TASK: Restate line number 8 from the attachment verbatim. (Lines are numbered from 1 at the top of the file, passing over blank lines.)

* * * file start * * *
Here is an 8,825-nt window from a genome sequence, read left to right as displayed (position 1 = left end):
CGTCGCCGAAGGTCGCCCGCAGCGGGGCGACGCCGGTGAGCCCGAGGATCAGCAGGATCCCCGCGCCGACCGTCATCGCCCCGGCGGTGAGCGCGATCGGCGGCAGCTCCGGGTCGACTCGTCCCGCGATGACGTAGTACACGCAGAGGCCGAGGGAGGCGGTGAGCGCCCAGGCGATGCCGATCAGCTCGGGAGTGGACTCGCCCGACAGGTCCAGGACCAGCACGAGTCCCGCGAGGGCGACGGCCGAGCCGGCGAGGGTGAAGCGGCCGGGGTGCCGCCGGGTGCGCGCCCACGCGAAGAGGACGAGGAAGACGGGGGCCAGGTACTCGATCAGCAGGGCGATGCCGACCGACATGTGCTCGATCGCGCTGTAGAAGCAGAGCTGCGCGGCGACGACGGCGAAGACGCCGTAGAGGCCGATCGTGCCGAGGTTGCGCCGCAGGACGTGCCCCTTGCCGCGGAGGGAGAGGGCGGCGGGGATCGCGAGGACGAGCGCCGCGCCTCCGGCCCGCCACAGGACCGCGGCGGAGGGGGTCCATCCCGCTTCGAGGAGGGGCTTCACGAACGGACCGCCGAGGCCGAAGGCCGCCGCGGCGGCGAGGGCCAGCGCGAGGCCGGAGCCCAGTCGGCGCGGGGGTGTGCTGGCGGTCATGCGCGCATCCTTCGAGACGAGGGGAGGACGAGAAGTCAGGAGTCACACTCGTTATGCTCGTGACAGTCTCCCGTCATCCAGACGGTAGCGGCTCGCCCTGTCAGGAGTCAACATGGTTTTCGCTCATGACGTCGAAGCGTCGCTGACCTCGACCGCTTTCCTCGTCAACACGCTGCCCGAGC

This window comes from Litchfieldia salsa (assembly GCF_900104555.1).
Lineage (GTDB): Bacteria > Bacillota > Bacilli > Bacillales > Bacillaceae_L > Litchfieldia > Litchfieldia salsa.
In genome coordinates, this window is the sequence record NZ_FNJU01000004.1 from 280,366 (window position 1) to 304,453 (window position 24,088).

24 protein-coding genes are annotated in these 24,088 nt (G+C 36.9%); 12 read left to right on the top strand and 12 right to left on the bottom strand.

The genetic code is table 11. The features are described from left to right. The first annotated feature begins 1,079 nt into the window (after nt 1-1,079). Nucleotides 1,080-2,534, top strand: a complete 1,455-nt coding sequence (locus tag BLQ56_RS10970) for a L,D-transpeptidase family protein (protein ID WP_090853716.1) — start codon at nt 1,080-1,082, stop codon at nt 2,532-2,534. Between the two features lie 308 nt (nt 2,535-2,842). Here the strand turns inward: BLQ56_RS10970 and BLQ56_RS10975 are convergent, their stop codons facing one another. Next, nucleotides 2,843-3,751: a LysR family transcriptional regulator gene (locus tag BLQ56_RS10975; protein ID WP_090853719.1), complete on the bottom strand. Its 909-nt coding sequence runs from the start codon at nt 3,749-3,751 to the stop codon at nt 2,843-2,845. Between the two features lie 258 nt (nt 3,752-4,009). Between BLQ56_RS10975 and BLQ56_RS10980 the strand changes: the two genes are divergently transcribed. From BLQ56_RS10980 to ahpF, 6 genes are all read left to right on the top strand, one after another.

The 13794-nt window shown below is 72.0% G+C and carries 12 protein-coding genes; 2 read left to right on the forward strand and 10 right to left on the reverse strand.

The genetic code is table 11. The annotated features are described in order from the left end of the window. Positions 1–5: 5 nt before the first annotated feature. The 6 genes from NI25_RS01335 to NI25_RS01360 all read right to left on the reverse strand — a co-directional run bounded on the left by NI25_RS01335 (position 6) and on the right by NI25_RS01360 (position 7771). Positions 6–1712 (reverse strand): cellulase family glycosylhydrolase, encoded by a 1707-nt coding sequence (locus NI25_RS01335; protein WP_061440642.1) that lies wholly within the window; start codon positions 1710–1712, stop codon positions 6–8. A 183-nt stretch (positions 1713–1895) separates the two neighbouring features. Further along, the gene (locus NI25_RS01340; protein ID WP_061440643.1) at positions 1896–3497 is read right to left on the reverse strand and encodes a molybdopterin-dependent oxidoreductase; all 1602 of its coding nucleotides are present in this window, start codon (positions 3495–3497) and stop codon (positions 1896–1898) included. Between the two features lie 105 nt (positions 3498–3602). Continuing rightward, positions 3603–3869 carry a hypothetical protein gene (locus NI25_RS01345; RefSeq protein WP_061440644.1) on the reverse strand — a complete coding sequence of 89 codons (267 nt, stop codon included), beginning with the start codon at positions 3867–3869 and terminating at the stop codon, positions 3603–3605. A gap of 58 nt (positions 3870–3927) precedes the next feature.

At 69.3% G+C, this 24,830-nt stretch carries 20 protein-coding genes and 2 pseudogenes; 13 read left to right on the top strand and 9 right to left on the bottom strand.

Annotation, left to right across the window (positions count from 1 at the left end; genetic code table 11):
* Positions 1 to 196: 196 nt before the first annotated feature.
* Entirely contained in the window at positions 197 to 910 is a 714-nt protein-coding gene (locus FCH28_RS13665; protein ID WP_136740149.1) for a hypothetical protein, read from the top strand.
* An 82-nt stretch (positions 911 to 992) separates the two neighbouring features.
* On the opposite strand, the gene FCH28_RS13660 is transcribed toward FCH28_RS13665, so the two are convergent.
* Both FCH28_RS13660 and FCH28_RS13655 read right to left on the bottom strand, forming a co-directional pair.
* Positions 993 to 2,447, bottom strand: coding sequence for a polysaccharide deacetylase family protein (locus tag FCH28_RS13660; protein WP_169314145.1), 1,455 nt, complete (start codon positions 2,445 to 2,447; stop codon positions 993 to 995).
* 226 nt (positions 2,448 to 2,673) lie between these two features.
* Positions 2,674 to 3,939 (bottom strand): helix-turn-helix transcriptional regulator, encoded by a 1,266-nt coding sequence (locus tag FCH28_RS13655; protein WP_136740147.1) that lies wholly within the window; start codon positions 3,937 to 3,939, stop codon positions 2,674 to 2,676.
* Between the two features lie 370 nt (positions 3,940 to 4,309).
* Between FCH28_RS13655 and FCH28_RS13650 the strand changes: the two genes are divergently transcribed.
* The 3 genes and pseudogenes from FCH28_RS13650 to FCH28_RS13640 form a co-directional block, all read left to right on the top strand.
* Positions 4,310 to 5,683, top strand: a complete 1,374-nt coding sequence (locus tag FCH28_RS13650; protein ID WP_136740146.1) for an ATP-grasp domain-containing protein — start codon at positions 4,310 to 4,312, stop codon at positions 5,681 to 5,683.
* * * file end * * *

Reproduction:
The 13794-nt window shown below is 72.0% G+C and carries 12 protein-coding genes; 2 read left to right on the forward strand and 10 right to left on the reverse strand.